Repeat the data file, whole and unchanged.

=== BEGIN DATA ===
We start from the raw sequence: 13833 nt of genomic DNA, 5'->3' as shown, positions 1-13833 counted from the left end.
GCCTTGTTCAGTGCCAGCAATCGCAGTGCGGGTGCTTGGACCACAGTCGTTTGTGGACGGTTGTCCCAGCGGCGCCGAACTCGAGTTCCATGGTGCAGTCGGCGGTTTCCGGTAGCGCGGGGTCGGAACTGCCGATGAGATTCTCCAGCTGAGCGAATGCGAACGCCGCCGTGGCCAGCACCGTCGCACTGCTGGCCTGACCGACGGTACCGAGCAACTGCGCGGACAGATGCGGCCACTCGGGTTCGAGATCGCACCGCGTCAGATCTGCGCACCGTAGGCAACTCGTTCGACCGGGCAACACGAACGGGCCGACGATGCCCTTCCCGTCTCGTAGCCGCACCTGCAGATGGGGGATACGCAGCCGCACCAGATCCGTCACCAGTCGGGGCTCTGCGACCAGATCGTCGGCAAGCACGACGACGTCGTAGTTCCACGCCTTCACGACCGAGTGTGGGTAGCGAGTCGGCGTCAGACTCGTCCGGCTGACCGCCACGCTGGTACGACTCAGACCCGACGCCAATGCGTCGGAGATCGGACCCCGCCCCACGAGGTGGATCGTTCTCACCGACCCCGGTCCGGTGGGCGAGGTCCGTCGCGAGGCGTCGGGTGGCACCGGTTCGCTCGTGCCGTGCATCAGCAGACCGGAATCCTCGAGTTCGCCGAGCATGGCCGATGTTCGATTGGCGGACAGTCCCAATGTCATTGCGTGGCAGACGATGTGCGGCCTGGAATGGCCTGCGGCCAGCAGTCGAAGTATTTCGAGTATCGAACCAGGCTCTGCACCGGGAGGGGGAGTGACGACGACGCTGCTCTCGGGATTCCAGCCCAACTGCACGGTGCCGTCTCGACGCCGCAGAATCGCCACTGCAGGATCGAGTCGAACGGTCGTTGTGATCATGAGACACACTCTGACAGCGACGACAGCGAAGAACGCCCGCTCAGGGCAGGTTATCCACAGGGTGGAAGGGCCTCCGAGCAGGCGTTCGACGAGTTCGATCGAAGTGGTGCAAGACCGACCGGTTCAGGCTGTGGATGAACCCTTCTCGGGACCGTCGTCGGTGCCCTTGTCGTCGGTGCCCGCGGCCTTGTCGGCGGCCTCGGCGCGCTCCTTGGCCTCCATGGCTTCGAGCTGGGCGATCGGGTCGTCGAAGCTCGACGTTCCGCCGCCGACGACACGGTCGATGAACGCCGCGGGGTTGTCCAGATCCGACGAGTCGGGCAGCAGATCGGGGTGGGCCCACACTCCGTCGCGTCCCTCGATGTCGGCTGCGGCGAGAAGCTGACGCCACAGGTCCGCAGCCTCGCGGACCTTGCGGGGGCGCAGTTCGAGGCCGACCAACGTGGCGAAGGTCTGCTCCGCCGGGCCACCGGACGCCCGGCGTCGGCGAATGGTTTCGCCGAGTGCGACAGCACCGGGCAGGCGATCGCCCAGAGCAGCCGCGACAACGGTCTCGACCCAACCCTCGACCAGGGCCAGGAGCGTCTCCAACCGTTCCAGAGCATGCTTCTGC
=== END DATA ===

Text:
We start from the raw sequence: 13833 nt of genomic DNA, 5'->3' as shown, positions 1-13833 counted from the left end.
GCCTTGTTCAGTGCCAGCAATCGCAGTGCGGGTGCTTGGACCACAGTCGTTTGTGGACGGTTGTCCCAGCGGCGCCGAACTCGAGTTCCATGGTGCAGTCGGCGGTTTCCGGTAGCGCGGGGTCGGAACTGCCGATGAGATTCTCCAGCTGAGCGAATGCGAACGCCGCCGTGGCCAGCACCGTCGCACTGCTGGCCTGACCGACGGTACCGAGCAACTGCGCGGACAGATGCGGCCACTCGGGTTCGAGATCGCACCGCGTCAGATCTGCGCACCGTAGGCAACTCGTTCGACCGGGCAACACGAACGGGCCGACGATGCCCTTCCCGTCTCGTAGCCGCACCTGCAGATGGGGGATACGCAGCCGCACCAGATCCGTCACCAGTCGGGGCTCTGCGACCAGATCGTCGGCAAGCACGACGACGTCGTAGTTCCACGCCTTCACGACCGAGTGTGGGTAGCGAGTCGGCGTCAGACTCGTCCGGCTGACCGCCACGCTGGTACGACTCAGACCCGACGCCAATGCGTCGGAGATCGGACCCCGCCCCACGAGGTGGATCGTTCTCACCGACCCCGGTCCGGTGGGCGAGGTCCGTCGCGAGGCGTCGGGTGGCACCGGTTCGCTCGTGCCGTGCATCAGCAGACCGGAATCCTCGAGTTCGCCGAGCATGGCCGATGTTCGATTGGCGGACAGTCCCAATGTCATTGCGTGGCAGACGATGTGCGGCCTGGAATGGCCTGCGGCCAGCAGTCGAAGTATTTCGAGTATCGAACCAGGCTCTGCACCGGGAGGGGGAGTGACGACGACGCTGCTCTCGGGATTCCAGCCCAACTGCACGGTGCCGTCTCGACGCCGCAGAATCGCCACTGCAGGATCGAGTCGAACGGTCGTTGTGATCATGAGACACACTCTGACAGCGACGACAGCGAAGAACGCCCGCTCAGGGCAGGTTATCCACAGGGTGGAAGGGCCTCCGAGCAGGCGTTCGACGAGTTCGATCGAAGTGGTGCAAGACCGACCGGTTCAGGCTGTGGATGAACCCTTCTCGGGACCGTCGTCGGTGCCCTTGTCGTCGGTGCCCGCGGCCTTGTCGGCGGCCTCGGCGCGCTCCTTGGCCTCCATGGCTTCGAGCTGGGCGATCGGGTCGTCGAAGCTCGACGTTCCGCCGCCGACGACACGGTCGATGAACGCCGCGGGGTTGTCCAGATCCGACGAGTCGGGCAGCAGATCGGGGTGGGCCCACACTCCGTCGCGTCCCTCGATGTCGGCTGCGGCGAGAAGCTGACGCCACAGGTCCGCAGCCTCGCGGACCTTGCGGGGGCGCAGTTCGAGGCCGACCAACGTGGCGAAGGTCTGCTCCGCCGGGCCACCGGACGCCCGGCGTCGGCGAATGGTTTCGCCGAGTGCGACAGCACCGGGCAGGCGATCGCCCAGAGCAGCCGCGACAACGGTCTCGACCCAACCCTCGACCAGGGCCAGGAGCGTCTCCAACCGTTCCAGAGCATGCTTCTGC